In other words, they were perfect. All I needed was an excuse to get Samantha into their orbit.
My chance came that Friday.
"Okay, minasan!" called Shimamoto-sensei as class started Friday morning. "I'm sure you're getting sick of talking about food, so it's time for something fun. First, please get into groups of four people. Go!"
"I don't really want—" started Samantha, but I cut her off.
"Yeah, yeah, I'll be in a group with you. Come on!"
I led Samantha to the front left of the classroom where Jewel and Amaya were gazing around expectantly. "You two want to group up with us?"
Jewel looked surprised and wary, but Amaya smiled. "Sure."
"Please take seats near one another when you find your group!" called Shimamoto-sensei over the clamor.
"Great! How about you snag those seats, Samantha, and I'll go get our bags."
Moments later, we were seated with Jewel and Amaya, and Shimamoto-sensei was working to regain control of her own classroom.
"For this exercise, we're going to do a little role-playing. The scenario is that you are a group of young people who are looking for something to do after school in Japan. I'd like each group to come up with their own script for a short interaction with one another; your script should include greeting one another and a short discussion about what you would like to do together. Next week each group will perform their skits in front of the class, and we'll work on our listening comprehension. For today, I'd like you to brainstorm ideas about your scenario, and maybe practice some greetings. Alright, hop to it!"
The four of us stared around at one another with the particular awkwardness of a bunch of relative strangers thrown together by circumstance. I really didn't want to take the lead, but I guess—
"So!" said Amaya, taking charge. "Anyone know what kids in Japan do after school?"
Come on Samantha, you definitely have some ideas to share. I watched her expectantly, but Samantha sat silently. Well, fine; I'm not above forcing the issue.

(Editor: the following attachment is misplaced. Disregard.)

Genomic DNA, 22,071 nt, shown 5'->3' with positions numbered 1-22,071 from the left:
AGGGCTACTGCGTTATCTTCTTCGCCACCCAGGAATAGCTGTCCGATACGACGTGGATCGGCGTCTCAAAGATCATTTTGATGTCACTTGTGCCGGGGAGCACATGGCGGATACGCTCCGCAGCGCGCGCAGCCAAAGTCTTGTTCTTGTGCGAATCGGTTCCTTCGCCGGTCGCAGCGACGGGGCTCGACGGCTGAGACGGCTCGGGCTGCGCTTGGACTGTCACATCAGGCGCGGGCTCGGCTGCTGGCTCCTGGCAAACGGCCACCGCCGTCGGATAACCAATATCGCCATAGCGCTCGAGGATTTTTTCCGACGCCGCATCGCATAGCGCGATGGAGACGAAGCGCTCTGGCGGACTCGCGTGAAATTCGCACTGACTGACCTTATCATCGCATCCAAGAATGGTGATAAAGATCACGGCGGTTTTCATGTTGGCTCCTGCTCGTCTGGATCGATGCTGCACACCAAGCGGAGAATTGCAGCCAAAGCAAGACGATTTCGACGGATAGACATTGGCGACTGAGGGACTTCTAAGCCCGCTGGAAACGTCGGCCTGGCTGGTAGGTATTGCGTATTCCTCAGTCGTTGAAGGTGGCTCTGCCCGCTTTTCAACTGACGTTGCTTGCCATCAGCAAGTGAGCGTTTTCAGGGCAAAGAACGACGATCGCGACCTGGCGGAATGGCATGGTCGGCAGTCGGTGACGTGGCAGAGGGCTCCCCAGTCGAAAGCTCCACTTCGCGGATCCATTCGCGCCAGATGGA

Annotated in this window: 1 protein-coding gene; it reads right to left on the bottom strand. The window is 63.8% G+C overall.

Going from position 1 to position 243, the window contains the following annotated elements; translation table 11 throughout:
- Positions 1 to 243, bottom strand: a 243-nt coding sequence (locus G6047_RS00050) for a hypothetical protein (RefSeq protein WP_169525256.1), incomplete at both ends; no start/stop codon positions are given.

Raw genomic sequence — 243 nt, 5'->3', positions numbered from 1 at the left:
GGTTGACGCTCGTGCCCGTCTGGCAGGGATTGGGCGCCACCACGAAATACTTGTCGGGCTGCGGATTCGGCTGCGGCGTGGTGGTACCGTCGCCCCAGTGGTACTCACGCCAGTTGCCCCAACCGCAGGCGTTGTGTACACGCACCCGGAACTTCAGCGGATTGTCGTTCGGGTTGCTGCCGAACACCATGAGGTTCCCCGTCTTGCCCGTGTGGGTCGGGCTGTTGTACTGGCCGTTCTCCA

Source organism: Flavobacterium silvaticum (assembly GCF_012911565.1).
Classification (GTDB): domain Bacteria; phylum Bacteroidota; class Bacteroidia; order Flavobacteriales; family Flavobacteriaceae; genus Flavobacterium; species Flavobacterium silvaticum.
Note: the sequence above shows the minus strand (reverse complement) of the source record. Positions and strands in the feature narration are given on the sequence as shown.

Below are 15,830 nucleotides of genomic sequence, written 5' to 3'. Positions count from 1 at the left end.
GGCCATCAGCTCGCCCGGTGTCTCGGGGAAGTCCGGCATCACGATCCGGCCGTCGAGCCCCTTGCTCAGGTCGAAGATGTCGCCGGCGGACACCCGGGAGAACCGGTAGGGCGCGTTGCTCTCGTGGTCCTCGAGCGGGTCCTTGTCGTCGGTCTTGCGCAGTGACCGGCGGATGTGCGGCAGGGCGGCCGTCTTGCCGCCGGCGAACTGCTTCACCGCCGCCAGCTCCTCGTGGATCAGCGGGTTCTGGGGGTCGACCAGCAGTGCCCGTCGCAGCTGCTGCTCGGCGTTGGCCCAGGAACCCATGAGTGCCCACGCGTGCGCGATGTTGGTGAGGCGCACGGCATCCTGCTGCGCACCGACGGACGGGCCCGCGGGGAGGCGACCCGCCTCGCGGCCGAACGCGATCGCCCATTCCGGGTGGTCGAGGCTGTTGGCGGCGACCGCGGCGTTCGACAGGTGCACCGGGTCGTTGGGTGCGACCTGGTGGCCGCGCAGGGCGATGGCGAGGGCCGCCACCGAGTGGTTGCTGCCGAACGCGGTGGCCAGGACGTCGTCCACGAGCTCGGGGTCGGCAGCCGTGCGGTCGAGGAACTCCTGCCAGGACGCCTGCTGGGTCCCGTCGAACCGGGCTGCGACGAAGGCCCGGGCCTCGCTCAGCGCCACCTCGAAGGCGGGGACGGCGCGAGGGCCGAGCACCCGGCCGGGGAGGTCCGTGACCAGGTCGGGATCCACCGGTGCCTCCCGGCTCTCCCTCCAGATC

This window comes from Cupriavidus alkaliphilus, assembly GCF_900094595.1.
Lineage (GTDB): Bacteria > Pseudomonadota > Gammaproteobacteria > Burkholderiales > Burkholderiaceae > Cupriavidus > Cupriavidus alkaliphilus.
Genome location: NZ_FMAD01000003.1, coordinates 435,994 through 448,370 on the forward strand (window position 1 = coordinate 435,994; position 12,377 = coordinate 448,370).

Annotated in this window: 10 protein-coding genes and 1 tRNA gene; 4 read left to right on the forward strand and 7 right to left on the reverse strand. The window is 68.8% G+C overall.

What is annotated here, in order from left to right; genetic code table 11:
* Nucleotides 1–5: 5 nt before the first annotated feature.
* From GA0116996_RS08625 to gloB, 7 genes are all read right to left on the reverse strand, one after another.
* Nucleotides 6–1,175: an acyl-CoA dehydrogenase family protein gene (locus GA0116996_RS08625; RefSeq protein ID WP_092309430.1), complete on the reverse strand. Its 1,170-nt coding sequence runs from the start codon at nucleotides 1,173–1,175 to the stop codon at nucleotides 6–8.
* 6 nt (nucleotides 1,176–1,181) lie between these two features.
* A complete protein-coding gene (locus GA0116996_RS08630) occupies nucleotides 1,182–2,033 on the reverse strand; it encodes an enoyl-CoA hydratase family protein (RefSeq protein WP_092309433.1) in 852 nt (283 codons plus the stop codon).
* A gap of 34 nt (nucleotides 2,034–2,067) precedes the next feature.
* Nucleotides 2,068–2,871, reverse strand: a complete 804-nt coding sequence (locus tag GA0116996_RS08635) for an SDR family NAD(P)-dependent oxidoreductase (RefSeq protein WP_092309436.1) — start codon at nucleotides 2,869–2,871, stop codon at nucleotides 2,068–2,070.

"How about we debate whether or not we should go see the latest anime movie in theaters?" I said, blithely ignoring the silent fury emanating from Samantha's direction.
"Anime?" said Amaya.
Unexpectedly, Jewel spoke up for the first time. "You're taking Japanese and you don't know what anime is?"
Amaya shrugged and smiled.
"Anime is Japanese animation," said Jewel.
That evidently crossed the line for Samantha. "Anime is not cartoons! Cartoons are for kids, but there are anime shows for adults, teenagers, the whole gamut!"
Samantha turned bright red as everyone in the group turned to her, and shut her mouth with an audible snap.
"You watch anime?" said Jewel with audible excitement in her voice, and I knew I'd won.
For the rest of the class I sat back and watched as Amaya bemusedly received a thorough grounding in recent anime series from Samantha and Jewel. Tsundere rehabilitation program step one: complete! Samantha was talking normally with people in her grade about her interests, which was exactly what she said she could never do.
My refusal to let my friends know about my manga habit was looking dumber by the minute, though.